Despite the taxi drivers blocking roads and burning two Golden Arrow Bus Services (Gabs) buses in Nyanga Terminus on Thursday, its services continue to operate.
This comes after the SA National Taxi Council (Santaco) in the Western Cape declared a taxi strike with immediate effect in reaction to the City of Cape Town’s implementation of the new amended traffic by-law, which has seen taxis impounded.
Gabs spokesperson, Bronwen Dyke-Beyer said that they hope to operate until all passengers have been assisted and they are working in close collaboration with law enforcement partners.
"We are operating our Nyanga services from the Nyanga South African Police Service (SAPS) as a precautionary measure," Dyke-Beyer said.
Metrorail has also confirmed that it will work with Golden Arrow to fill the void left by the minibus taxi strike in Cape Town.
Metrorail spokesperson, Zino Mihi said that they would do their utmost to transport every commuter to their station.
She further added that the taxi council, Santaco, had come through for the Metrorail service when it had challenges.
On Thursday, Santaco chairperson Mandla Hermanus said that all regions of Santaco in the Western Cape have resolved to recall all taxis from operating as of this moment.
Hermanus further added that taxi operators should go home until August 10, 2023.
The SAPS and other law enforcement agencies have responded to the current taxi strike with high-density operational deployments in Cape Town city centre and other affected areas to quell the threat and maintain law and order.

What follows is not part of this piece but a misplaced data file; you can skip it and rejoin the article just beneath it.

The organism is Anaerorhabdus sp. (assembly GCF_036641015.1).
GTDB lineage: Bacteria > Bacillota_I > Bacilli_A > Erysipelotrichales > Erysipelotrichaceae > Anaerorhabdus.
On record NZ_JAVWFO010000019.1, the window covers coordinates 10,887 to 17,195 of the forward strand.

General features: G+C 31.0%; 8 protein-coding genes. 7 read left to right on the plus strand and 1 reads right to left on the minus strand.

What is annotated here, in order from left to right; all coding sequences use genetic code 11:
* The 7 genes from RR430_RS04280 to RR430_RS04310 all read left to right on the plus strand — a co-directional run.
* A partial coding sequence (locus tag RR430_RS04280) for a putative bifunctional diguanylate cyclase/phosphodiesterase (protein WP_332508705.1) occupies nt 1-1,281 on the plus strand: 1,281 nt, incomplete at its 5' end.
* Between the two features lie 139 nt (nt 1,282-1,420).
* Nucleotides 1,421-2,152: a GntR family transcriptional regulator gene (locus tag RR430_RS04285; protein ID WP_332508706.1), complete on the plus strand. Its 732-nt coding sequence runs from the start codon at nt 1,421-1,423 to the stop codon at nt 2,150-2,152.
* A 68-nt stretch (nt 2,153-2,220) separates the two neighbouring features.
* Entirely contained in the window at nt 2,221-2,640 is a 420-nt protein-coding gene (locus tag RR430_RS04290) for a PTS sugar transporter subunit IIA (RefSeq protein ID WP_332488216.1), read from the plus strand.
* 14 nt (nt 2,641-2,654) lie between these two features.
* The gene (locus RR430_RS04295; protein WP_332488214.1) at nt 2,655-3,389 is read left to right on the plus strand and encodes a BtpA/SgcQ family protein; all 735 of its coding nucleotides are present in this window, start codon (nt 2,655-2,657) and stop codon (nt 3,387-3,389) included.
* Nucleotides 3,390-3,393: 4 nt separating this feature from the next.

Police said preliminary reports suggest that the N2 in both directions are blocked by taxis, severely affecting peak-time traffic in both directions.
"Several incidents of public violence have been recorded where vehicles were stoned and set alight in Makhaza, Khayelitsha, Langa, and along the N2," police said in a statement.
Meanwhile, the Cape Chamber of Commerce and Industry says it is deeply concerned about Cape Town’s current taxi crisis.
The chamber said that the escalating conflict between law enforcers and taxi operators threatens to compound transport problems at a time when most residents already feel the financial strain.
“We appeal to all stakeholders to commit to constructive dialogue aimed at resolving the impasse in the best interests of the society at large.
“As much as we all hate lawless taxis, a better understanding of the taxi industry will help devise more effective strategies to combat lawlessness.
“Taxis transport about 70% of people to work. They are an essential service at a time when the public sector is largely failing to provide affordable transport for the urban poor,” the chamber said.
The chamber further added that it is actively engaging taxi stakeholders to help find workable solutions, and they have held discussions with Santaco to gain insight into current challenges.